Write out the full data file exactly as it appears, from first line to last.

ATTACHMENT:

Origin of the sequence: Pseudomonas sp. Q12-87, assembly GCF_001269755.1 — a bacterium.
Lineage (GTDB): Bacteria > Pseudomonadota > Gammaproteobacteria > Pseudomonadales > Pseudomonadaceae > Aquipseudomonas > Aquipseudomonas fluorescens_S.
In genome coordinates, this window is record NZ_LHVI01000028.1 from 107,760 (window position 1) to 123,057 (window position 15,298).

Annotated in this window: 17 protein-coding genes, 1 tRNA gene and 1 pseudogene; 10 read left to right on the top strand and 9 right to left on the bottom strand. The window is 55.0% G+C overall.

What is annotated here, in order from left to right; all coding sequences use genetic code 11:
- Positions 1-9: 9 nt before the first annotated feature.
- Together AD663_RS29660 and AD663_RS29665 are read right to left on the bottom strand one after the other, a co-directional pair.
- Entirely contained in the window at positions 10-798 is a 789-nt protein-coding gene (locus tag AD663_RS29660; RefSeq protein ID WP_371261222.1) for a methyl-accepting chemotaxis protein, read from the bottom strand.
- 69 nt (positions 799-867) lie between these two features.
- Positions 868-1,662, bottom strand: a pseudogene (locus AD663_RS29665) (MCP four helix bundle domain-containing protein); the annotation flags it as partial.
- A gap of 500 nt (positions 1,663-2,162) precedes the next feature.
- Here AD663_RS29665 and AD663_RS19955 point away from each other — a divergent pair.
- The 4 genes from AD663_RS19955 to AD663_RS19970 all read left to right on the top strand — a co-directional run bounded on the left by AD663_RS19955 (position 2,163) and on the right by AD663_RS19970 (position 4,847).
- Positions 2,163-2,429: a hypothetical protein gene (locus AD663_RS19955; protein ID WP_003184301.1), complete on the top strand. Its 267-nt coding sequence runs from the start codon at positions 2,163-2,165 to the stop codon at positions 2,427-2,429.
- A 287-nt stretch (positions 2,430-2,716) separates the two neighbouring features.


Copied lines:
Origin of the sequence: Pseudomonas sp. Q12-87, assembly GCF_001269755.1 — a bacterium.
Lineage (GTDB): Bacteria > Pseudomonadota > Gammaproteobacteria > Pseudomonadales > Pseudomonadaceae > Aquipseudomonas > Aquipseudomonas fluorescens_S.
In genome coordinates, this window is record NZ_LHVI01000028.1 from 107,760 (window position 1) to 123,057 (window position 15,298).

Annotated in this window: 17 protein-coding genes, 1 tRNA gene and 1 pseudogene; 10 read left to right on the top strand and 9 right to left on the bottom strand. The window is 55.0% G+C overall.

What is annotated here, in order from left to right; all coding sequences use genetic code 11:
- Positions 1-9: 9 nt before the first annotated feature.
- Together AD663_RS29660 and AD663_RS29665 are read right to left on the bottom strand one after the other, a co-directional pair.
- Entirely contained in the window at positions 10-798 is a 789-nt protein-coding gene (locus tag AD663_RS29660; RefSeq protein ID WP_371261222.1) for a methyl-accepting chemotaxis protein, read from the bottom strand.
- 69 nt (positions 799-867) lie between these two features.
- Positions 868-1,662, bottom strand: a pseudogene (locus AD663_RS29665) (MCP four helix bundle domain-containing protein); the annotation flags it as partial.
- A gap of 500 nt (positions 1,663-2,162) precedes the next feature.
- Here AD663_RS29665 and AD663_RS19955 point away from each other — a divergent pair.
- The 4 genes from AD663_RS19955 to AD663_RS19970 all read left to right on the top strand — a co-directional run bounded on the left by AD663_RS19955 (position 2,163) and on the right by AD663_RS19970 (position 4,847).
- Positions 2,163-2,429: a hypothetical protein gene (locus AD663_RS19955; protein ID WP_003184301.1), complete on the top strand. Its 267-nt coding sequence runs from the start codon at positions 2,163-2,165 to the stop codon at positions 2,427-2,429.
- A 287-nt stretch (positions 2,430-2,716) separates the two neighbouring features.